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Mixers up their game
Published:  01 December, 2017

As consumers become increasingly hooked on product provenance, premium mixers are tapping into the trend. By Tracy West

WE’RE IN AN AGE WHEN consumers like their food and drink to tell them a story. They demand authenticity and want to know exactly where it came from, and how it was reared and/or grown. Such information has been commonplace with products such as steak and wine for some time, but it’s now more prevalent with mixers.

At Franklin & Sons, for example, the foundation of its tonics and mixers is Staffordshire water and the finest British sugar.

Meanwhile, Spanish brand Indi & Co is made via a “detailed and intricate production process”, which takes eight weeks. Botanicals from around the world are macerated and then distilled in antique copper pot stills within the company’s 200-year-old distillery.

And communication of the process is working as Indi is performing particularly well in Italy, in the premium on-trade channel where some of the best bartenders in the country – including Mirko Turconi, named Best Italian Bartender 2017 – favour the brand.

Noemi Calaresu, key account manager for Indi Essences, says: “Another important European market is Germany, in both the premium on and off-trade channels. In a blind tasting, German drink magazine Falstaff rated us as the best tonic in the market.

“We’ve also recently had a wave of interest and sales in Scandinavia, where the G&T trend has not yet reached its peak. First in Denmark, then Sweden and Norway.”

Calaresu says the brand is also doing well in the US, Mexico, South America and Hong Kong – where the strawberry tonic is particularly popular.

GLOBAL SUCCESS

Meanwhile, the UAE is a key market for Franklin & Sons according to Jen Draper, head of marketing. “Gin and other spirits are rising in popularity there, pushing up sales of tonic water and mixers. Premium gin in particular is currently in growth (up 10%,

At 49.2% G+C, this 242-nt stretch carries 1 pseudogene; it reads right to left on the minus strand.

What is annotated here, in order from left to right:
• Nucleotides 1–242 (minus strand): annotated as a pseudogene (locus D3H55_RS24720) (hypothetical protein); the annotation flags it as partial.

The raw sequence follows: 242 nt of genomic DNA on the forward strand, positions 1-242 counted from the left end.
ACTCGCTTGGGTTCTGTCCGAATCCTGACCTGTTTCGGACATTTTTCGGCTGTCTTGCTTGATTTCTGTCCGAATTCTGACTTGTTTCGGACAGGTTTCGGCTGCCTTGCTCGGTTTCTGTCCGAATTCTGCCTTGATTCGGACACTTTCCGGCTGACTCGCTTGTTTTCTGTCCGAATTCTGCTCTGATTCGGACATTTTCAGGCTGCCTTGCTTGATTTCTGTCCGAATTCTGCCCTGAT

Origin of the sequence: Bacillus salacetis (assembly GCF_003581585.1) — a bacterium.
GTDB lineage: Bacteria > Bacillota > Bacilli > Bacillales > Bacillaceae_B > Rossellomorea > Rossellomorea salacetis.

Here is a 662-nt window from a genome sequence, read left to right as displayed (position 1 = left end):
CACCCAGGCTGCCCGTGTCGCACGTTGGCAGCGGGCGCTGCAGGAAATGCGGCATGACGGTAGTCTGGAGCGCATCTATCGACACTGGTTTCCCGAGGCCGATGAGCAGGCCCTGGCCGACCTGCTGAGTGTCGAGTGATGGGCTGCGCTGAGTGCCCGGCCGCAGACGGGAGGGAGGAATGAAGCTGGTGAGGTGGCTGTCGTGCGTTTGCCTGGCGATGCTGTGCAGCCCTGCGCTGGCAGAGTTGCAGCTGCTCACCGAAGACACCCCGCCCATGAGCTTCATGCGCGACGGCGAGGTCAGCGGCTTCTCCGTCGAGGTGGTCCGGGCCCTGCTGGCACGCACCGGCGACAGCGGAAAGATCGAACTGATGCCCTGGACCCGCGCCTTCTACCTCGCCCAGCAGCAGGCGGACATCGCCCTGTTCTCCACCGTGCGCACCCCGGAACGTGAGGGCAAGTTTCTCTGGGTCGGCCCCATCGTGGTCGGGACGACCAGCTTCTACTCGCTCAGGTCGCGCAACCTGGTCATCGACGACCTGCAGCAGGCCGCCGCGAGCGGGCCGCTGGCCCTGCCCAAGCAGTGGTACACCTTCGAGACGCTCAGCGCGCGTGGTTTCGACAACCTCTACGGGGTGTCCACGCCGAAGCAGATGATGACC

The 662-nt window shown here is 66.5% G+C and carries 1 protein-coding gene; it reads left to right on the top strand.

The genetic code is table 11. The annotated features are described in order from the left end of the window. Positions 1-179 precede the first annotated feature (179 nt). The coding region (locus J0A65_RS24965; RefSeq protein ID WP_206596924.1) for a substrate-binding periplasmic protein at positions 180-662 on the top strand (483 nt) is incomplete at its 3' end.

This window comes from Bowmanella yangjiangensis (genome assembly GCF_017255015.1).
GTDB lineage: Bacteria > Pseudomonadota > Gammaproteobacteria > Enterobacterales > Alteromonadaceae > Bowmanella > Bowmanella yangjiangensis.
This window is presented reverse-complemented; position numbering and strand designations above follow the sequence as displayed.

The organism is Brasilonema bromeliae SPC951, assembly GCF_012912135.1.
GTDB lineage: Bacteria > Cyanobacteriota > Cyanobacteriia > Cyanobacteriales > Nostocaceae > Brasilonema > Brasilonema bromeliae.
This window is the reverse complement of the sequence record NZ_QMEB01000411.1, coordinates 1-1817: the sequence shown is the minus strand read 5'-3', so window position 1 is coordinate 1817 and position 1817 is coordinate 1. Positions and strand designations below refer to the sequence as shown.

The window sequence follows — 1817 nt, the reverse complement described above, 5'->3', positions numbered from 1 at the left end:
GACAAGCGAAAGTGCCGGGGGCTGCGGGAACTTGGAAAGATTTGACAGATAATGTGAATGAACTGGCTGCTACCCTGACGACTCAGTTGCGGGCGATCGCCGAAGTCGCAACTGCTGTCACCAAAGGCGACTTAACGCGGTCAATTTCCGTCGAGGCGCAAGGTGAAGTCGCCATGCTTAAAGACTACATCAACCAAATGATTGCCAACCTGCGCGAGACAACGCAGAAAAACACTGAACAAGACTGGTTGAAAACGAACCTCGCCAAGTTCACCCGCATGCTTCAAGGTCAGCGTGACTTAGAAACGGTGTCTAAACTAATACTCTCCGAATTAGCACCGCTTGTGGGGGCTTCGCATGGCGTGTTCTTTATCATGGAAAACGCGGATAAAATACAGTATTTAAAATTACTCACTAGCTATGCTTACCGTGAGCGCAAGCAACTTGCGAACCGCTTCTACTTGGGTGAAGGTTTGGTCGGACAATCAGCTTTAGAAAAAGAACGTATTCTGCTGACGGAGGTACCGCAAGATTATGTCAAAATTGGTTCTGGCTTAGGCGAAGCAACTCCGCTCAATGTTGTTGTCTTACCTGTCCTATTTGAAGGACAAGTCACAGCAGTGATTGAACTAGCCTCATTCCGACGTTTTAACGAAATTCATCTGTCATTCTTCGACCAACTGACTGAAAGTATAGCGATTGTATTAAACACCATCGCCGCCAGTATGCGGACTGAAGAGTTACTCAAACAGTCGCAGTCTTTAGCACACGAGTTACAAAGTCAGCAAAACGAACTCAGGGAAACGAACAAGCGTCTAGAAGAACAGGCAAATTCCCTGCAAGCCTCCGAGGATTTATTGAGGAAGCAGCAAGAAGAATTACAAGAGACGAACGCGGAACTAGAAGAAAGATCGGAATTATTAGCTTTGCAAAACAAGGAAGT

according to GBL data), mainly driven by the on-trade in four and five-star hotels and resorts.”

Of course, you can’t mention premium mixers without mentioning Fever-Tree, which is enjoying tremendous success across many markets. Indeed the brand is exported to 65 countries and is available in some of the world’s best bars, hotels and restaurants.

Richard Cuthbert, international marketing director at Fever-Tree, says: “We are the largest and fastest growing premium mixer business globally and so are fortunate enough to have great access to developments in the international bar trade. Bartenders and operators that have championed our product from the start trust in our product launches, which helps the consumer discover new flavours. At Fever-Tree we aim to drive trends, responding to customer market research with new product development.”

Cuthbert says the company’s dark spirits range is a perfect example of this NPD, with which it is hoping to work its magic on the category, as it did with the G&T. “Globally premium dark spirits, including whiskies, rums and brandies, are the most consumed premium spirits, making up 60% of the total premium spirits consumption compared with gin at just 6%, so it made sense to develop a portfolio reflecting this.”